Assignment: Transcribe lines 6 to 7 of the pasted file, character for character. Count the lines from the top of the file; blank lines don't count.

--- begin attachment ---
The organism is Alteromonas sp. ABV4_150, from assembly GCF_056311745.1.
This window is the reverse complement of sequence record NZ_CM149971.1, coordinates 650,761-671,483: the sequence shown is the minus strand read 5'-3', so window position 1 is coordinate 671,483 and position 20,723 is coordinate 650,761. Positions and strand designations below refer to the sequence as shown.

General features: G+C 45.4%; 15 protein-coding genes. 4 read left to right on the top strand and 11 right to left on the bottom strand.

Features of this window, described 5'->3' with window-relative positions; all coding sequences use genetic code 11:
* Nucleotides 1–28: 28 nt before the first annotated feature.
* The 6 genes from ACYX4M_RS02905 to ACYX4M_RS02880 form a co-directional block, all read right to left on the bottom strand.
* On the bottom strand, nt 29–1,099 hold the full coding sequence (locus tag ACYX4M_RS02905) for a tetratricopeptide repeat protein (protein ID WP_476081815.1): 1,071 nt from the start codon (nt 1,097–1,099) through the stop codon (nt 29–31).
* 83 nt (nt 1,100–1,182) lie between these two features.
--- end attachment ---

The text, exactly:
* The 6 genes from ACYX4M_RS02905 to ACYX4M_RS02880 form a co-directional block, all read right to left on the bottom strand.
* On the bottom strand, nt 29–1,099 hold the full coding sequence (locus tag ACYX4M_RS02905) for a tetratricopeptide repeat protein (protein ID WP_476081815.1): 1,071 nt from the start codon (nt 1,097–1,099) through the stop codon (nt 29–31).